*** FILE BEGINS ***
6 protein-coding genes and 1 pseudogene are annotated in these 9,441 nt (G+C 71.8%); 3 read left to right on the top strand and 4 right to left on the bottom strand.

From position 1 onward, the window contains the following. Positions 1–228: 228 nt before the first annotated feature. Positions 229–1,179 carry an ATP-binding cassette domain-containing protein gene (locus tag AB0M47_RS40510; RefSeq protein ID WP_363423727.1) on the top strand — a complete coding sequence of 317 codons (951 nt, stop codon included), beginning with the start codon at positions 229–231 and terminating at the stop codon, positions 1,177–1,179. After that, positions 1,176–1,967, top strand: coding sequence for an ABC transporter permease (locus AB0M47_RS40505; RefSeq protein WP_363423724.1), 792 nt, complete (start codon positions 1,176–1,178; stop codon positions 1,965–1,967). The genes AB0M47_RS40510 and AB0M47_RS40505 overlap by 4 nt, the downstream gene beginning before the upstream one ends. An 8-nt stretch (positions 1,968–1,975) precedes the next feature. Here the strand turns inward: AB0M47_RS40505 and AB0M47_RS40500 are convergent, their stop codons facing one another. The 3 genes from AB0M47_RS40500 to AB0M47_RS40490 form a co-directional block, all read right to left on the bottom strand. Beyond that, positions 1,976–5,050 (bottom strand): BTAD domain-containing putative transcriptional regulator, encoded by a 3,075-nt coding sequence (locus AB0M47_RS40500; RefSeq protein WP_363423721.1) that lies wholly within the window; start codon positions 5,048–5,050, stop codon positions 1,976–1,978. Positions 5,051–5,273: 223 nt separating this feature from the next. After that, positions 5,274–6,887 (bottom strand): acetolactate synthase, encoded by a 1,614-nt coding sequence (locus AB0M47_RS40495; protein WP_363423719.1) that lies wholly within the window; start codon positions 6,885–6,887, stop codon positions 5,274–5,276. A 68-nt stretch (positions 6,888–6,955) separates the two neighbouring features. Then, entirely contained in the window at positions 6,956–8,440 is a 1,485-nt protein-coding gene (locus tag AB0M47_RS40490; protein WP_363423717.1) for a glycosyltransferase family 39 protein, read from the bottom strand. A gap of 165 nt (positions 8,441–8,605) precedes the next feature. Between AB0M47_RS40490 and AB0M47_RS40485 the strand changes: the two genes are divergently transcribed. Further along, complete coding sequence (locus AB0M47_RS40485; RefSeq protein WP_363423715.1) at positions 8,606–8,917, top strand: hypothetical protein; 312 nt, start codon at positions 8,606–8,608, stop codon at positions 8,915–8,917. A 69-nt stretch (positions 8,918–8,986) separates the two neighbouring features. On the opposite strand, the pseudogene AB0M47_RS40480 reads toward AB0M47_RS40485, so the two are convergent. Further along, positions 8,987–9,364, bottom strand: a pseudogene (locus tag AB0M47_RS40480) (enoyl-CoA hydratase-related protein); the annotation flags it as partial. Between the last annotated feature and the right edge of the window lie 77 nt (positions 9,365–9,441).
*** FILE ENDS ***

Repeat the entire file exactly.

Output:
6 protein-coding genes and 1 pseudogene are annotated in these 9,441 nt (G+C 71.8%); 3 read left to right on the top strand and 4 right to left on the bottom strand.

From position 1 onward, the window contains the following. Positions 1–228: 228 nt before the first annotated feature. Positions 229–1,179 carry an ATP-binding cassette domain-containing protein gene (locus tag AB0M47_RS40510; RefSeq protein ID WP_363423727.1) on the top strand — a complete coding sequence of 317 codons (951 nt, stop codon included), beginning with the start codon at positions 229–231 and terminating at the stop codon, positions 1,177–1,179. After that, positions 1,176–1,967, top strand: coding sequence for an ABC transporter permease (locus AB0M47_RS40505; RefSeq protein WP_363423724.1), 792 nt, complete (start codon positions 1,176–1,178; stop codon positions 1,965–1,967). The genes AB0M47_RS40510 and AB0M47_RS40505 overlap by 4 nt, the downstream gene beginning before the upstream one ends. An 8-nt stretch (positions 1,968–1,975) precedes the next feature. Here the strand turns inward: AB0M47_RS40505 and AB0M47_RS40500 are convergent, their stop codons facing one another. The 3 genes from AB0M47_RS40500 to AB0M47_RS40490 form a co-directional block, all read right to left on the bottom strand. Beyond that, positions 1,976–5,050 (bottom strand): BTAD domain-containing putative transcriptional regulator, encoded by a 3,075-nt coding sequence (locus AB0M47_RS40500; RefSeq protein WP_363423721.1) that lies wholly within the window; start codon positions 5,048–5,050, stop codon positions 1,976–1,978. Positions 5,051–5,273: 223 nt separating this feature from the next. After that, positions 5,274–6,887 (bottom strand): acetolactate synthase, encoded by a 1,614-nt coding sequence (locus AB0M47_RS40495; protein WP_363423719.1) that lies wholly within the window; start codon positions 6,885–6,887, stop codon positions 5,274–5,276. A 68-nt stretch (positions 6,888–6,955) separates the two neighbouring features. Then, entirely contained in the window at positions 6,956–8,440 is a 1,485-nt protein-coding gene (locus tag AB0M47_RS40490; protein WP_363423717.1) for a glycosyltransferase family 39 protein, read from the bottom strand. A gap of 165 nt (positions 8,441–8,605) precedes the next feature. Between AB0M47_RS40490 and AB0M47_RS40485 the strand changes: the two genes are divergently transcribed. Further along, complete coding sequence (locus AB0M47_RS40485; RefSeq protein WP_363423715.1) at positions 8,606–8,917, top strand: hypothetical protein; 312 nt, start codon at positions 8,606–8,608, stop codon at positions 8,915–8,917. A 69-nt stretch (positions 8,918–8,986) separates the two neighbouring features. On the opposite strand, the pseudogene AB0M47_RS40480 reads toward AB0M47_RS40485, so the two are convergent. Further along, positions 8,987–9,364, bottom strand: a pseudogene (locus tag AB0M47_RS40480) (enoyl-CoA hydratase-related protein); the annotation flags it as partial. Between the last annotated feature and the right edge of the window lie 77 nt (positions 9,365–9,441).